The far side of the planet would be frigid, since it would never see the sun. Its only source of warmth would be ocean circulation and wilds from the warm half of the planet. Even on the sunlit side, much of the planet would never see the sun rise very high, and would be quite cold.

The slow rotation of the Earth would have an effect on the moon too. Due to the moon’s gravity, the Earth bulges a little bit toward the moon. Right now, the earth rotated much faster than the moon orbits, so the tidal bulge is always a little bit ahead of where the moon’s gravity “wants” it to be. This means that the moon’s gravity is actually slowing the earth’s rotation down and the moon is gradually moving away from the earth. If the earth were rotating really slowly, then the exact opposite would happen (I’m assuming that the moon starts off in its current orbit). The moon would gradually try to make the Earth spin faster, and in doing so the moon would lose energy and come closer to the Earth.

I would imagine that the lack of days, and the sun being at the same place in the sky all the time would have some interesting effects on life too, but I know very little about biology so I’ll leave that for someone more qualified.

They asked a follow up question, requesting more detail about the evolution of the Moon’s orbit around a non-rotating planet, so I dug out my old “physics of the planets” notes and did my best to answer:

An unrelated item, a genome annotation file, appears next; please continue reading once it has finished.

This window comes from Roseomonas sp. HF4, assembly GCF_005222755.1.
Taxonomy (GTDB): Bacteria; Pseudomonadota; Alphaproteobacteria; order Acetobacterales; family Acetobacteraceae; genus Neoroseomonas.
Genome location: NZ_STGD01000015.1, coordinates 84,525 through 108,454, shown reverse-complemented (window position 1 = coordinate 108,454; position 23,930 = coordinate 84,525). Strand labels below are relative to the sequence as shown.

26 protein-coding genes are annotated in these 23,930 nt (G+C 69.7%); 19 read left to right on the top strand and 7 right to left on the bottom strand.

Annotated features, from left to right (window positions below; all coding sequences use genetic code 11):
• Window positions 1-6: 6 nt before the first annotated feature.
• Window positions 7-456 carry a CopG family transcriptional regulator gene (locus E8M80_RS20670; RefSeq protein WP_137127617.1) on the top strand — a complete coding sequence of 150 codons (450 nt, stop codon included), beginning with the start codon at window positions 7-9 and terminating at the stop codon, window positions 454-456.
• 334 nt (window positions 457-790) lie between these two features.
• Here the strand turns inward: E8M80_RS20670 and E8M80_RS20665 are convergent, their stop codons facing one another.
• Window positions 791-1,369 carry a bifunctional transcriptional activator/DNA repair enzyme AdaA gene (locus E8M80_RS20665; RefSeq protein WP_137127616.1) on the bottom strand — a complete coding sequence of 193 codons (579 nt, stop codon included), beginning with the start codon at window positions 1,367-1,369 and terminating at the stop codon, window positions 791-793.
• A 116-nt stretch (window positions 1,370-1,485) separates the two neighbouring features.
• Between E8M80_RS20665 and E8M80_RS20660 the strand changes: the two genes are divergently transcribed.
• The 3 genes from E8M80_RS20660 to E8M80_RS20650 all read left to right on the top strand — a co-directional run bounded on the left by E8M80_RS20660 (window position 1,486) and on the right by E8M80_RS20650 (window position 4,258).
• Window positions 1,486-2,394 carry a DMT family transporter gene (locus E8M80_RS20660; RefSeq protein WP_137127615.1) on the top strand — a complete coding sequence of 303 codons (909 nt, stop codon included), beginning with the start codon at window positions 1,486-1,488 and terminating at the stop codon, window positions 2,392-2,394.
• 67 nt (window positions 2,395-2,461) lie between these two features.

Assuming that you start with the earth not rotating but the moon in its current orbit, the moon will exert a torque on the earth until the earth is spinning as fast as the moon is orbiting. To spin-up the earth, the moon will give up some of its angular momentum, which will cause it to gradually drop to a lower orbit. If I’m doing things correctly, the moon will be about 1/4 as far away as it currently is by the time it has transferred half of its angular momentum to the earth.

When the moon stopped moving inward, the Earth and moon would be locked facing each other, much like Pluto and its moon Charon. There would be no changing tides on earth because the tidal bulge would always face the moon. All of this tidal evolution wouldn’t happen immediately, it would probably take hundreds of millions, if not billions of years. During that time, the tides would occur with a frequency equal to the moon’s orbital period minus whatever the earth’s slow rotational period is.